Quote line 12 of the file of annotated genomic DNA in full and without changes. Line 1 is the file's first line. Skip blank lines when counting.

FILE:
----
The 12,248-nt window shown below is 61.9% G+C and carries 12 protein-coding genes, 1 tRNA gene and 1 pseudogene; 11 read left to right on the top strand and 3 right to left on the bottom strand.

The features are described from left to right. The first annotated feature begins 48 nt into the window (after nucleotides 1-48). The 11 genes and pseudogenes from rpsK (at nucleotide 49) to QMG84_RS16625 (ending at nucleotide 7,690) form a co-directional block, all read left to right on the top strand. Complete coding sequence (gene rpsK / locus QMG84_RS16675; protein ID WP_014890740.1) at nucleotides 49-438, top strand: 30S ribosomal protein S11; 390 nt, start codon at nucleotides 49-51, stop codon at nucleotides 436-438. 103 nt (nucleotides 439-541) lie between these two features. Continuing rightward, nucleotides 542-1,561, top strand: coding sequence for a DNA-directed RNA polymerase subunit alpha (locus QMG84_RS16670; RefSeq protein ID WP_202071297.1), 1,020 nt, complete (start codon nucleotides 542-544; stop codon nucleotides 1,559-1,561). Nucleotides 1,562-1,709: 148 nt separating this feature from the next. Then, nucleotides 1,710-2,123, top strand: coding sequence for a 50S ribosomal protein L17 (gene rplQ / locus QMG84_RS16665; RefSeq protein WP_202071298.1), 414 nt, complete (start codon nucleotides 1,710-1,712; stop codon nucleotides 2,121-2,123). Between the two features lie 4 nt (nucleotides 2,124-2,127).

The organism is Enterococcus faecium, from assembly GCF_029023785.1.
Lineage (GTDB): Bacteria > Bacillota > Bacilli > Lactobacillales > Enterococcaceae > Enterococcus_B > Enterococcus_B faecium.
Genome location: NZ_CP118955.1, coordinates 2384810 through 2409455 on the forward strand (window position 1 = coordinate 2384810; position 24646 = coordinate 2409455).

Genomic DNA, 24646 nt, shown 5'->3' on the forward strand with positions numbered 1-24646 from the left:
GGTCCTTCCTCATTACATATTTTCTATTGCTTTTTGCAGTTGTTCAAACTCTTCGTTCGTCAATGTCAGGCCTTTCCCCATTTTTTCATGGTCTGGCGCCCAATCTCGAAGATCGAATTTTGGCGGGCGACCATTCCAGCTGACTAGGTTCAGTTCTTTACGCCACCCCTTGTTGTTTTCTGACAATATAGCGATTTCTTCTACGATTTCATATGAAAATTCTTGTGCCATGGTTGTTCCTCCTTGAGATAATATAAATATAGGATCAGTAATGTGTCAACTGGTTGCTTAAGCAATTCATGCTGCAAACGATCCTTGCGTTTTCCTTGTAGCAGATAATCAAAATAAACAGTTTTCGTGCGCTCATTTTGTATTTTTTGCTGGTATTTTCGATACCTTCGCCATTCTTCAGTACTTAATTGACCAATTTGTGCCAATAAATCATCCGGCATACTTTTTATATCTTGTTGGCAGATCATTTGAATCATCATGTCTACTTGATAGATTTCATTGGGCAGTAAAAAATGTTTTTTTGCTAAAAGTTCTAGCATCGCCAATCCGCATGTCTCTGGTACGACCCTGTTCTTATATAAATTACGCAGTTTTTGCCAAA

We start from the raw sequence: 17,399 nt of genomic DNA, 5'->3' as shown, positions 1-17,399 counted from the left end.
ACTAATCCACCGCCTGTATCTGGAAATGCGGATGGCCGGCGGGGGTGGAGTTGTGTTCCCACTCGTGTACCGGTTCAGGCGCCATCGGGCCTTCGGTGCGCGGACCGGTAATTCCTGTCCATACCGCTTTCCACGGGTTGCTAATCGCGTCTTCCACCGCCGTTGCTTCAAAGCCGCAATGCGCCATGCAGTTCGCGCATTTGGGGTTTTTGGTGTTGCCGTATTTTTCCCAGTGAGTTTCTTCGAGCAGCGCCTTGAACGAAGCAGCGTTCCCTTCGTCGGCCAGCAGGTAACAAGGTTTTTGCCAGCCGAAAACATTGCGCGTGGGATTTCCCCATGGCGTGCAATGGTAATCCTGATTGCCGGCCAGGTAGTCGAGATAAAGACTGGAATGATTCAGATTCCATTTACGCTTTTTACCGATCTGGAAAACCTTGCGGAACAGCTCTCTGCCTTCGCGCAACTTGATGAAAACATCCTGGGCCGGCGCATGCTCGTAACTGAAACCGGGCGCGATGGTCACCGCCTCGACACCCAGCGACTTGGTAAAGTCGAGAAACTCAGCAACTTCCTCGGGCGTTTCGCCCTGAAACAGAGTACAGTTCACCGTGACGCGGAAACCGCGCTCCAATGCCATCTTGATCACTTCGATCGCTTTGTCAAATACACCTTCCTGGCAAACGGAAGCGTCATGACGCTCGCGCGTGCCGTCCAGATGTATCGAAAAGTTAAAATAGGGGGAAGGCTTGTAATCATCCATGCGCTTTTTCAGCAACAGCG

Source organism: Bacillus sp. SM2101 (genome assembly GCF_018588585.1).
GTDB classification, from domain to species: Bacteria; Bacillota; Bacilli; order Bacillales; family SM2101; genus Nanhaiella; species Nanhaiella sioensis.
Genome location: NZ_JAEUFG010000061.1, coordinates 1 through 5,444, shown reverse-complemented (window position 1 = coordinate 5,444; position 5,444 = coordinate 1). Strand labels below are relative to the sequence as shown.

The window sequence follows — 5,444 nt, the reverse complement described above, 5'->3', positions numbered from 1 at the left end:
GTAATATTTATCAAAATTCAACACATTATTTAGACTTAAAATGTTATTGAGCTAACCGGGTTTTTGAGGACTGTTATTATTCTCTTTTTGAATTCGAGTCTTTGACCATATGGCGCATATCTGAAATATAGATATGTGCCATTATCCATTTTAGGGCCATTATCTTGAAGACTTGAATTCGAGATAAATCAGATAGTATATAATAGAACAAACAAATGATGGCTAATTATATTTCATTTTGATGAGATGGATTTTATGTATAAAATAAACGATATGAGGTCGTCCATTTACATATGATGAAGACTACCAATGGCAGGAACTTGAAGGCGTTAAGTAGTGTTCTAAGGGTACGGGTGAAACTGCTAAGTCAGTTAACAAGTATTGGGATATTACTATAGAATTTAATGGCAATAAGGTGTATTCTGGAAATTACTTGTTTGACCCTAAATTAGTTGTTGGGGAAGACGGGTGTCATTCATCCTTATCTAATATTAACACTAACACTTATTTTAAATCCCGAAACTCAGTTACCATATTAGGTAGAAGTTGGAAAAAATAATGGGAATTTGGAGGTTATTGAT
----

Genome location: NZ_JAEUFG010000061.1, coordinates 1 through 5,444, shown reverse-complemented (window position 1 = coordinate 5,444; position 5,444 = coordinate 1). Strand labels below are relative to the sequence as shown.